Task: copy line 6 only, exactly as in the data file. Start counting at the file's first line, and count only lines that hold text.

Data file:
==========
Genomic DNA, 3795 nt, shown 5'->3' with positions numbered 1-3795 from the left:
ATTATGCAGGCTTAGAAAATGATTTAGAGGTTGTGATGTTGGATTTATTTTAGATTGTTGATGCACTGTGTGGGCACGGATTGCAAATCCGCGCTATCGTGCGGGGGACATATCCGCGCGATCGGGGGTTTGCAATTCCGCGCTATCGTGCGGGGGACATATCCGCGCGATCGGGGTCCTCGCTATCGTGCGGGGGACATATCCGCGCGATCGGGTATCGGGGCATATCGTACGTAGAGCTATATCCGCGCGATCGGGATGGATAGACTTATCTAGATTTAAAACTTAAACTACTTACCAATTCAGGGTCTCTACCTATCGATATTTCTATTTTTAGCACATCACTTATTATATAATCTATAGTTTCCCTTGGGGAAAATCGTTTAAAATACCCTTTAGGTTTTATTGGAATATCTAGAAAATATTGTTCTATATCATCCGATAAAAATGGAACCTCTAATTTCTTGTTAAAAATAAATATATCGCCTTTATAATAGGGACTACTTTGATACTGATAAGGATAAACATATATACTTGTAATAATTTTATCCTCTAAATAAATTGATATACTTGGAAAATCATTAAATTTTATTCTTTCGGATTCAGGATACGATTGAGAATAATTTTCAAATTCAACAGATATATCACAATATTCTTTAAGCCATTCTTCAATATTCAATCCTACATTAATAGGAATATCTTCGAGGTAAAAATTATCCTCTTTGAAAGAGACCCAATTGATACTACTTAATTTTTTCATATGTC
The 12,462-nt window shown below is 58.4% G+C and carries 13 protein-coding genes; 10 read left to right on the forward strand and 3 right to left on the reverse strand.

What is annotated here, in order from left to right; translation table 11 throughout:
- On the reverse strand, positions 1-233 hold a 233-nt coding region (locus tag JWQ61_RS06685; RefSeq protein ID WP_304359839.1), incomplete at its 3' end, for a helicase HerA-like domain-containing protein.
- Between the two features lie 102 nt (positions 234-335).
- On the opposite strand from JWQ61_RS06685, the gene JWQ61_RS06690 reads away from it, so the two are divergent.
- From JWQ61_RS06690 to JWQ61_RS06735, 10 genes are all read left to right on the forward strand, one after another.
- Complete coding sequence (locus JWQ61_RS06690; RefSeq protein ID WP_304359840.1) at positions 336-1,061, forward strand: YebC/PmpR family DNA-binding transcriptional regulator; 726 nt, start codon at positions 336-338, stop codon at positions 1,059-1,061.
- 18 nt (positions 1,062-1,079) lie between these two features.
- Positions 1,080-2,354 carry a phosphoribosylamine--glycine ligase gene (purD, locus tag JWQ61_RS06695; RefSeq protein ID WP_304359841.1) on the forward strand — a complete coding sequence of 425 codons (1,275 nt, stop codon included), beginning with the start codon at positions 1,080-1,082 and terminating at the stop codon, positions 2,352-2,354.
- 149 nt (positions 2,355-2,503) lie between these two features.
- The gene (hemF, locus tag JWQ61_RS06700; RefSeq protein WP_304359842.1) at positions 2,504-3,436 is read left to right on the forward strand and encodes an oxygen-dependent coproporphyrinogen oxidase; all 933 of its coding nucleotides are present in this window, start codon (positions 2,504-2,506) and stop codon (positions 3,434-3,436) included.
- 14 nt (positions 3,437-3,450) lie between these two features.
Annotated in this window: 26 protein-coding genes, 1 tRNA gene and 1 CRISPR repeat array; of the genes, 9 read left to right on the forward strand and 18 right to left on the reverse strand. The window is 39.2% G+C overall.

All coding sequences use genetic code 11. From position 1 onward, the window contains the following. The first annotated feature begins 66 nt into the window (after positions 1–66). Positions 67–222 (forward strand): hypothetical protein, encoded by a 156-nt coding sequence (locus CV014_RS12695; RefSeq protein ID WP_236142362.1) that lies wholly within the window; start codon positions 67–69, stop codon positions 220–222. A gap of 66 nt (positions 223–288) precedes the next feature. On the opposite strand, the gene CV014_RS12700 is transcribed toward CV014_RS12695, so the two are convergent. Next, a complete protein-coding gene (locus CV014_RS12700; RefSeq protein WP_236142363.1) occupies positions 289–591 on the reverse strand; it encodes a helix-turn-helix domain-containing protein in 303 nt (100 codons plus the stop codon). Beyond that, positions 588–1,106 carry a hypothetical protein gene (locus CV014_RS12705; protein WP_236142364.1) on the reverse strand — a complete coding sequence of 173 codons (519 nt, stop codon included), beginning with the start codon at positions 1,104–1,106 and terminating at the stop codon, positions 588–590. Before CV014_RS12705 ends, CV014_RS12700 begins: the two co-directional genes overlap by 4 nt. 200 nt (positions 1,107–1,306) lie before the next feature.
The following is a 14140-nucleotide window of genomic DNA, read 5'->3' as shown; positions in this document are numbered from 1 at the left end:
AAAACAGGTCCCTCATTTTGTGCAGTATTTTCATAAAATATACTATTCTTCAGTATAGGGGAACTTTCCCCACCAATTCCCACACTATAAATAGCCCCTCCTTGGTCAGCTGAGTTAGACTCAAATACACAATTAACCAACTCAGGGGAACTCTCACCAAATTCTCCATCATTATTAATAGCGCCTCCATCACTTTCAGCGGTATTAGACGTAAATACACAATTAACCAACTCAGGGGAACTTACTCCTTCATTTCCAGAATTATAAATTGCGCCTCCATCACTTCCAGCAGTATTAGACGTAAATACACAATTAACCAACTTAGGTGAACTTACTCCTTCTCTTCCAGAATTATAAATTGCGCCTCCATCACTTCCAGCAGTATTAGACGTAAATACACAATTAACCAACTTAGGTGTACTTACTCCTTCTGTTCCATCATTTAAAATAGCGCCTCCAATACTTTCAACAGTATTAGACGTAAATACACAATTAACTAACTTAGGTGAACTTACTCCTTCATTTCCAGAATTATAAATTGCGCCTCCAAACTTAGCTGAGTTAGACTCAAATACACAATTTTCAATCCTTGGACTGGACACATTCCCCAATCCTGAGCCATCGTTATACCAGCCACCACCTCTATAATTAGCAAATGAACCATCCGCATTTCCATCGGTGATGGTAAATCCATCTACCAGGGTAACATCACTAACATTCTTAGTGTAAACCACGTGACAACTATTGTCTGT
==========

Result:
- Between the two features lie 102 nt (positions 234-335).